Can Europe Make It?

Europeans should be excited about Benoît Hamon winning the French presidency

From his calls for universal income to his ideas on how to make France’s parliament more representative, Benoît’s candidacy embodies the progressive, democratic values we hold at DiEM25.

Yanis Varoufakis
1 February 2017
haman.jpg

Benoit Hamon. Wikimedia commons. Public domain.

A few years ago, in a televised chat with other French progressives, Benoît Hamon succinctly exposed the essence of our troubles in Europe: “[EU] governments may change,” he said, “but not the policies”.

Since then, the Socialist former Education minister has been developing policy proposals to help steer both the EU’s second-largest economy and the European project away from its current destructive socioeconomic spiral.

From his calls for universal income and proposals for humanitarian visas for refugees to his ideas on how to make France’s parliament more representative, Benoît’s candidacy embodies the progressive, democratic values we hold at DiEM25. Like an increasing number of European progressives, Benoît embraced DiEM25’s concept of “Constructive Disobedience” as the vehicle to trigger positive change in Paris and Brussels. We should all be excited about the prospect of Benoît occupying the Élysée Palace.

A few weeks ago, I had an open and frank dialogue with Benoît in Paris. As DiEM25 we’d like to continue exploring some of his progressive proposals in more detail (for example, I think that Benoît’s universal income plan could benefit from DiEM25’s own universal right to capital income proposal). But I was delighted with our conversation and Benoît’s willingness to join forces and becoming a leading part of our effort to build the Progressive International that will save the EU from itself.

The media often refers to Benoît’s admiration for Muhammad Ali – he has a poster of the legendary boxer and activist in his office. And I find this quite fitting in terms of the current political landscape and the commentary around Benoît’s chance to become France’s next president.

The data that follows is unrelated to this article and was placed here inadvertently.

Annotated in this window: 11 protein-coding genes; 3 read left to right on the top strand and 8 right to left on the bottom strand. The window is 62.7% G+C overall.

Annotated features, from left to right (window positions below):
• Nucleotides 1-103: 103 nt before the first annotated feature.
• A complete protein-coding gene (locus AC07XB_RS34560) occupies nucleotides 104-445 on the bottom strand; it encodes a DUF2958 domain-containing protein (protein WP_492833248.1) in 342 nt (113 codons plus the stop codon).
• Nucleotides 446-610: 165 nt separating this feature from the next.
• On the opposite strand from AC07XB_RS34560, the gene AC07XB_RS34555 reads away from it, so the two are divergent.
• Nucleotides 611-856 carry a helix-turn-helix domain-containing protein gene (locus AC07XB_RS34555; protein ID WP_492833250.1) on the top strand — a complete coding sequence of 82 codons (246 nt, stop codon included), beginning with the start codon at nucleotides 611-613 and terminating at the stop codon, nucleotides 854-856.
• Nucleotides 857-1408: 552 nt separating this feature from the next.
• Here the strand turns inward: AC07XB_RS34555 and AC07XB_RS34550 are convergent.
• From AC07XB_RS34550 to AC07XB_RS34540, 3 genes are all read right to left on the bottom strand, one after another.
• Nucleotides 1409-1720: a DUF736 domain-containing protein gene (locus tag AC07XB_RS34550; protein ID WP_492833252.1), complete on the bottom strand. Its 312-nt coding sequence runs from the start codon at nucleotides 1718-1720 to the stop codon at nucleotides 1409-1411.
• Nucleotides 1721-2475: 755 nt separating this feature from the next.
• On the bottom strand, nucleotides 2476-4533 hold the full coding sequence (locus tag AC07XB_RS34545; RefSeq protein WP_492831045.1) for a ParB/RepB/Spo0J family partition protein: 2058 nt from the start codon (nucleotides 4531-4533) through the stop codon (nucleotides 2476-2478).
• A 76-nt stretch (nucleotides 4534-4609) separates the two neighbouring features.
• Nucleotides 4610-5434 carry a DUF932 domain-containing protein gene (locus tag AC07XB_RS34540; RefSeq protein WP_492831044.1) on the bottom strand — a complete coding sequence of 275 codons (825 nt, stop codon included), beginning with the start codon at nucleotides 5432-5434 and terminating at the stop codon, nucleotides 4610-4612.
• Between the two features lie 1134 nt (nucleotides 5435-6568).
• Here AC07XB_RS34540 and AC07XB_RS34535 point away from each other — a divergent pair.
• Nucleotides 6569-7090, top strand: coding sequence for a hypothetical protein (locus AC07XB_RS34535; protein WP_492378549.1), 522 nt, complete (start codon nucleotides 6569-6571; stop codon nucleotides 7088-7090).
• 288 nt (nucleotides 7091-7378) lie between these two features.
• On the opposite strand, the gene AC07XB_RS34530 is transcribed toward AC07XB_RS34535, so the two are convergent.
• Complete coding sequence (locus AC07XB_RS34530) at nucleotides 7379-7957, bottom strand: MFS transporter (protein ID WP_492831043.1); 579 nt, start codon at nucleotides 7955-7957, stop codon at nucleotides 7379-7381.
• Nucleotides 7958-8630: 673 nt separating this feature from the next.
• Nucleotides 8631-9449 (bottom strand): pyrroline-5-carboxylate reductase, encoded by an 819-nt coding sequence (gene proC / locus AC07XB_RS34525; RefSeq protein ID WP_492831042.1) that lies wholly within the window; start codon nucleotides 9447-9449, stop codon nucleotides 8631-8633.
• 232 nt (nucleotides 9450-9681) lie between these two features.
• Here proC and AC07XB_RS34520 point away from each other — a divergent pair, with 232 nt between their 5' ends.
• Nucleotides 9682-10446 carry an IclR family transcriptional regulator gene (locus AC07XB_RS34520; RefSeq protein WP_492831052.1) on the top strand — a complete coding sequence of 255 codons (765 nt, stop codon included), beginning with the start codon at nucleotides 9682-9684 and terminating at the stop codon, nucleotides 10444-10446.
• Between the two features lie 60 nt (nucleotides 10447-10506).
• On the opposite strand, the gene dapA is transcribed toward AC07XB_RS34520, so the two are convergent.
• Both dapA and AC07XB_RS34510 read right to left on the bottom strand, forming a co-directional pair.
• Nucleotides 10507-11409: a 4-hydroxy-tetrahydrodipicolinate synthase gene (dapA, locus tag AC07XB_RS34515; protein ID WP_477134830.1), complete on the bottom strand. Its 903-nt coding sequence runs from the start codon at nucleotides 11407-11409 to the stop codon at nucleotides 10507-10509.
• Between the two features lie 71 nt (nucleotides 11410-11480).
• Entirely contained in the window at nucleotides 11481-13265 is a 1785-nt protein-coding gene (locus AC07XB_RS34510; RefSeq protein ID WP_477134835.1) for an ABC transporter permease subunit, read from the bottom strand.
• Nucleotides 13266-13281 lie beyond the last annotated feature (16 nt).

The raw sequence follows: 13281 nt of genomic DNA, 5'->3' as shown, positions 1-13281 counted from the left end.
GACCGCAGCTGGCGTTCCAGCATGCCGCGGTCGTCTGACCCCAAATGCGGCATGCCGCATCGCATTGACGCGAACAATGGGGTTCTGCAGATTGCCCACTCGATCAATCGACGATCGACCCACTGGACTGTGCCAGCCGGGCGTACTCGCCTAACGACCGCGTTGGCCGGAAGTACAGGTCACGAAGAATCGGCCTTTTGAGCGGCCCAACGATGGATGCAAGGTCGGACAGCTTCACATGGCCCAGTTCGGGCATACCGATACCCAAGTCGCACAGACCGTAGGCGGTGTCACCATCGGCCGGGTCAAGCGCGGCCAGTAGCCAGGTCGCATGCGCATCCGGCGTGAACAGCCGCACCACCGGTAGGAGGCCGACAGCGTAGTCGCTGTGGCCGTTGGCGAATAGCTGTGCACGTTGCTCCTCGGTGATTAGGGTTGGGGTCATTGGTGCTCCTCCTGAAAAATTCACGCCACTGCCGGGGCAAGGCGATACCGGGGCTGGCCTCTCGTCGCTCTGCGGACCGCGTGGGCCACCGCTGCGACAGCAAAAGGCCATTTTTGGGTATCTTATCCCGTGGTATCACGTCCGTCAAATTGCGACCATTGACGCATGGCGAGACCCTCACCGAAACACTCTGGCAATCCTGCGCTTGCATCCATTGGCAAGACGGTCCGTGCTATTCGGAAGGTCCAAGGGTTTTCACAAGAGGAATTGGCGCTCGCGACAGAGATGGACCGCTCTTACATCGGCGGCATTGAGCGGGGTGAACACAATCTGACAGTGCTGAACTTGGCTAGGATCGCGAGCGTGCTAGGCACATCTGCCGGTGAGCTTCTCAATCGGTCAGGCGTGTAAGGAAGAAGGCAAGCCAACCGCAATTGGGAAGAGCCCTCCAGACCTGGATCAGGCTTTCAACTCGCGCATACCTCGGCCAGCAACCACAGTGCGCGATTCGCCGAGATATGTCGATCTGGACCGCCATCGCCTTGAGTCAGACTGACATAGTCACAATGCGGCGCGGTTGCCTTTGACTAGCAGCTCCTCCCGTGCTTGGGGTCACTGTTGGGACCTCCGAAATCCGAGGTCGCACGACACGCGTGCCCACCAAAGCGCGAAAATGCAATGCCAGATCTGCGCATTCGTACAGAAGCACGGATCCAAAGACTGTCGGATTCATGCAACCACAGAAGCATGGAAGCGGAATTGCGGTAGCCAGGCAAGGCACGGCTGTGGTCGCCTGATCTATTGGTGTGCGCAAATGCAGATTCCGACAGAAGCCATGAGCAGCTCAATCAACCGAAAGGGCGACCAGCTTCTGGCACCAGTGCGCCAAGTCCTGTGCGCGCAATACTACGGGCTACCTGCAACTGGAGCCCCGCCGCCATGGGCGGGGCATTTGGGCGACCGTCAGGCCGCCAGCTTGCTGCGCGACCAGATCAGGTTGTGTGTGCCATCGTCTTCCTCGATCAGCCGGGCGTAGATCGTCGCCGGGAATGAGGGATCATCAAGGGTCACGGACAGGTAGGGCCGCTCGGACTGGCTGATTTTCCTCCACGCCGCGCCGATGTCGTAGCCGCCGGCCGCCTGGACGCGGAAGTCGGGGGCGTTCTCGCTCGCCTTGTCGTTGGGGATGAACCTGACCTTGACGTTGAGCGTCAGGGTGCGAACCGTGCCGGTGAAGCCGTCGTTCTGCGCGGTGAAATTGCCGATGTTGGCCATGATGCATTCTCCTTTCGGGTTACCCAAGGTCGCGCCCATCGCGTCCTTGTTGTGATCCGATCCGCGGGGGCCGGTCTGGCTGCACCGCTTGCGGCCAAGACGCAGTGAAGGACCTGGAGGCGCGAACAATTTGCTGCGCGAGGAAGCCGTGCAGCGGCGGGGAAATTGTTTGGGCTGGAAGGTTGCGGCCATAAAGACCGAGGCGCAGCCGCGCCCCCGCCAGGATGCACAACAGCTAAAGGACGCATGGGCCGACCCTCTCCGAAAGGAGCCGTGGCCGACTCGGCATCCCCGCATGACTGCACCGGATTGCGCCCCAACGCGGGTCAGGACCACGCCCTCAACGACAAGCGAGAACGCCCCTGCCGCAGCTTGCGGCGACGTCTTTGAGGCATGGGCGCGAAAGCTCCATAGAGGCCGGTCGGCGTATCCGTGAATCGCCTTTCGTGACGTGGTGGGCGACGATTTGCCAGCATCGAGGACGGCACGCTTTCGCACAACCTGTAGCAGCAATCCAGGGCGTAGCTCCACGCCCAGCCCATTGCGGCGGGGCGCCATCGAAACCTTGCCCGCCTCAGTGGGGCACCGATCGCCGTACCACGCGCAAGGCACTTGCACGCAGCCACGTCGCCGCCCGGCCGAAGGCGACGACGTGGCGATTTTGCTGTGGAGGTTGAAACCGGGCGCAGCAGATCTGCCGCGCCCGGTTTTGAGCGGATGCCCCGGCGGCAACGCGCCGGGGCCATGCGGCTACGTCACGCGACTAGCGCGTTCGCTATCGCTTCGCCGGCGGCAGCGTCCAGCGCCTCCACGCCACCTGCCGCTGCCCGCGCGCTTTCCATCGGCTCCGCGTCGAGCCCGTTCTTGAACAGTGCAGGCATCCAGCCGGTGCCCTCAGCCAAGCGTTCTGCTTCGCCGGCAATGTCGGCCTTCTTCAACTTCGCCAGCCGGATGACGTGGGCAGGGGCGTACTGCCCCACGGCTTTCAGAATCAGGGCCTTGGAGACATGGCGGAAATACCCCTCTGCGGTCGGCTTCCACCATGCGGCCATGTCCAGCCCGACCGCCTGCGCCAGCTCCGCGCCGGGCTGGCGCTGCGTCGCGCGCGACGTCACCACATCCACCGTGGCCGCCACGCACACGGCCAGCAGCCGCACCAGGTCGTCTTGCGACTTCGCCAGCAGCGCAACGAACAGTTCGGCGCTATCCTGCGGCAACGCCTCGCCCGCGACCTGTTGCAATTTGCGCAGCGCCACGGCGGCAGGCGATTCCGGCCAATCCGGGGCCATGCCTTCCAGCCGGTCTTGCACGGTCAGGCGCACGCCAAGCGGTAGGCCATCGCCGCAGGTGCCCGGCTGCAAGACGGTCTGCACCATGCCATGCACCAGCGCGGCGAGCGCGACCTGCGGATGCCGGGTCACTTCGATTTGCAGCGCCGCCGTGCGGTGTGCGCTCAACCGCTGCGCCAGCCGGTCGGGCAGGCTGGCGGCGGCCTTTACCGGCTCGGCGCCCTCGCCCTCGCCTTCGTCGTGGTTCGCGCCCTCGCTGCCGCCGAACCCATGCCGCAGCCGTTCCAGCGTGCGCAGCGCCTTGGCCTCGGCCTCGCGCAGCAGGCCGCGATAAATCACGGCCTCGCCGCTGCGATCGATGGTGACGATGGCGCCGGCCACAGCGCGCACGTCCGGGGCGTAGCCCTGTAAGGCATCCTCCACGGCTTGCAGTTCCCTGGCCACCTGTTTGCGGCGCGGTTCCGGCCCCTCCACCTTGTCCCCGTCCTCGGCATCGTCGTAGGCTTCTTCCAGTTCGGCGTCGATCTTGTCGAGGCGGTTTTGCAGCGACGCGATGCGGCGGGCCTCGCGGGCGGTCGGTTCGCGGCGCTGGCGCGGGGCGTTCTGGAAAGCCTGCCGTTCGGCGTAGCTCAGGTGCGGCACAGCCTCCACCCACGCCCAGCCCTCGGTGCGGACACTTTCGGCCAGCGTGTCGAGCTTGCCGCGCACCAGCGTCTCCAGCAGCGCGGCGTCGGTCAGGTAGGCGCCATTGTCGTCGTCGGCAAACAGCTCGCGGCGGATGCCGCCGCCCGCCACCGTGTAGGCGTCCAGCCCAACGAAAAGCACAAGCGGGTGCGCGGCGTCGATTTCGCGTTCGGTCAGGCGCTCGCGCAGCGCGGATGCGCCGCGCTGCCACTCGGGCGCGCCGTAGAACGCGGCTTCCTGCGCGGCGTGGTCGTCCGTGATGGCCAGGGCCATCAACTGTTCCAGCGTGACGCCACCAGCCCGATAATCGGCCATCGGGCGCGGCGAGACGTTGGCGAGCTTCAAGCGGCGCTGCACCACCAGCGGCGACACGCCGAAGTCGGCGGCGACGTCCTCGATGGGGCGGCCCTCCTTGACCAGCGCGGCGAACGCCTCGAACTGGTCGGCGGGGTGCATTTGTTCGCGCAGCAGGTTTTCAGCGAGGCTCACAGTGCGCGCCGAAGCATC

Bon courage, Benoît! As Ali said,

“Impossible is not a fact. It’s an opinion. Impossible is not a declaration. It’s a dare. Impossible is potential. Impossible is temporary. Impossible is nothing.”

How will we work after coronavirus?

The pandemic has profoundly changed our working lives. Millions have lost their jobs; others have had no choice but to continue working at great risk to their health. Many more have shouldered extra unpaid labour such as childcare.

Work has also been redefined. Some workers are defined as 'essential' – but most of them are among the lowest-paid in our societies.

Could this be an opportunity?

Amid the crisis, there has been a rise in interest in radical ideas, from four-day weeks to universal basic income.

Join openDemocracy at 5pm UK time/6pm CET on 4 June as we discuss whether the pandemic might finally be a moment for challenging our reliance on work.

Hear from

David Graeber Author of 'Bullshit Jobs' and Professor of Anthropology at the London School of Economics.

Other panellists will be announced soon.

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